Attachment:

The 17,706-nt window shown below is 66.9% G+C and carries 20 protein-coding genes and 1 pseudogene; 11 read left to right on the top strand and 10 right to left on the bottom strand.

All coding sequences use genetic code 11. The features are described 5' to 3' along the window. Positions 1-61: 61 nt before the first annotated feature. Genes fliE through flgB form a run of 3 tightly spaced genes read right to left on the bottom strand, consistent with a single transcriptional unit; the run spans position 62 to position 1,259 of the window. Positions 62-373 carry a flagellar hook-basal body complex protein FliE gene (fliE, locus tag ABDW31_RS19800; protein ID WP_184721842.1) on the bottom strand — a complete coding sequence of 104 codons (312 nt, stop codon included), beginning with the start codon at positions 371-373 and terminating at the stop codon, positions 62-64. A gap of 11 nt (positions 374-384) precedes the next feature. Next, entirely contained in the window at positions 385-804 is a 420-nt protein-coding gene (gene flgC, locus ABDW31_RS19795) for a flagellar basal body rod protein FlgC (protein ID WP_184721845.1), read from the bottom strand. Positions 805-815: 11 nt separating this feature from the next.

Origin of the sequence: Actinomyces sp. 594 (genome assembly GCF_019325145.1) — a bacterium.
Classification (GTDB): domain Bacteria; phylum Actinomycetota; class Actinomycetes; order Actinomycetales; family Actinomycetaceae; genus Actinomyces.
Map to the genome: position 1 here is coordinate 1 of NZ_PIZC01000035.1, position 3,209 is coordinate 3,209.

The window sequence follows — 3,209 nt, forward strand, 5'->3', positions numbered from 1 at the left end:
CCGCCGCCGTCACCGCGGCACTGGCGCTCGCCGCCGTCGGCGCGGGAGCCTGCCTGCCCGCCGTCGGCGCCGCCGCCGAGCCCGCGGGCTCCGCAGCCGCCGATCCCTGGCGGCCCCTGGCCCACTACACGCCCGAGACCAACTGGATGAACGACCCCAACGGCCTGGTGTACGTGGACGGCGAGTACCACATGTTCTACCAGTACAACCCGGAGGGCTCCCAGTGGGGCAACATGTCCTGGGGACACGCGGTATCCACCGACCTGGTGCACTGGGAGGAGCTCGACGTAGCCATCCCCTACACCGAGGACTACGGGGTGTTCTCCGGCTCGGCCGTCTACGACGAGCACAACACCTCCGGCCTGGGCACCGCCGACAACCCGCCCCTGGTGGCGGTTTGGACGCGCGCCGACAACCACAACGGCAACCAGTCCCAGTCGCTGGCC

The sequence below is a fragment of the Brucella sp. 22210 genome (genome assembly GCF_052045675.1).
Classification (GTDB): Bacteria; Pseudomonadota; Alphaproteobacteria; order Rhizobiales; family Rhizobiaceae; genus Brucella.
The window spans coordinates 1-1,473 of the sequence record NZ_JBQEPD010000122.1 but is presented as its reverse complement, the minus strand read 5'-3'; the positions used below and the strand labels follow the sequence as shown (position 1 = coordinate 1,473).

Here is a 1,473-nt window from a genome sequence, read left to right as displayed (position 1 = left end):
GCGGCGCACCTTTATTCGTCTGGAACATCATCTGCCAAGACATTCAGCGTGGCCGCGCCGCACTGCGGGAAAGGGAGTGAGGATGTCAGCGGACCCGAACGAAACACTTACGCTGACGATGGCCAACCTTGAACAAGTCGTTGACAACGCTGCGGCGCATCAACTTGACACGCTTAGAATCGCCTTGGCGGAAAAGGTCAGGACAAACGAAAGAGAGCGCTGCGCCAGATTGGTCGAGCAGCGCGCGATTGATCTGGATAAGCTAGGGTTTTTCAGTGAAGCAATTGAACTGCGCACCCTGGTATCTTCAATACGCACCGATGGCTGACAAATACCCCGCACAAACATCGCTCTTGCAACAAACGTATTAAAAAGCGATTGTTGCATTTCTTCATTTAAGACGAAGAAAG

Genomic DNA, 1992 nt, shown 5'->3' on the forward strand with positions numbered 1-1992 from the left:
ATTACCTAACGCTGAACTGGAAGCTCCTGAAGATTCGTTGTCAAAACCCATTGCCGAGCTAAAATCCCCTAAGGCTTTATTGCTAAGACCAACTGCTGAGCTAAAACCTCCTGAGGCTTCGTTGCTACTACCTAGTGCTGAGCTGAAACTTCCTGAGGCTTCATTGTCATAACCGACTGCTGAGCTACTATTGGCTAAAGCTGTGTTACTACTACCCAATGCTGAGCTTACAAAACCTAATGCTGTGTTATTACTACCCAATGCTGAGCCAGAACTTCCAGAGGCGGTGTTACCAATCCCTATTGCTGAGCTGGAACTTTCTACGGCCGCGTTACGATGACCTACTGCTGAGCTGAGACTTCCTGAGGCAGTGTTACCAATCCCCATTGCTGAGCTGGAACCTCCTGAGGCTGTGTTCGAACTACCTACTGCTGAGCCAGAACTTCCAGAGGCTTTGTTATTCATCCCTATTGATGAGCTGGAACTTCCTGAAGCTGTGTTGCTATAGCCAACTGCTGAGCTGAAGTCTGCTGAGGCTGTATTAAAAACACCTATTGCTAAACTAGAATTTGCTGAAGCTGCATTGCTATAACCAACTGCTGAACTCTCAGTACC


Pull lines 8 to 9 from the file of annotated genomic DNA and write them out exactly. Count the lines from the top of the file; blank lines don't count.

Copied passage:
The sequence below is a fragment of the Brucella sp. 22210 genome (genome assembly GCF_052045675.1).
Classification (GTDB): Bacteria; Pseudomonadota; Alphaproteobacteria; order Rhizobiales; family Rhizobiaceae; genus Brucella.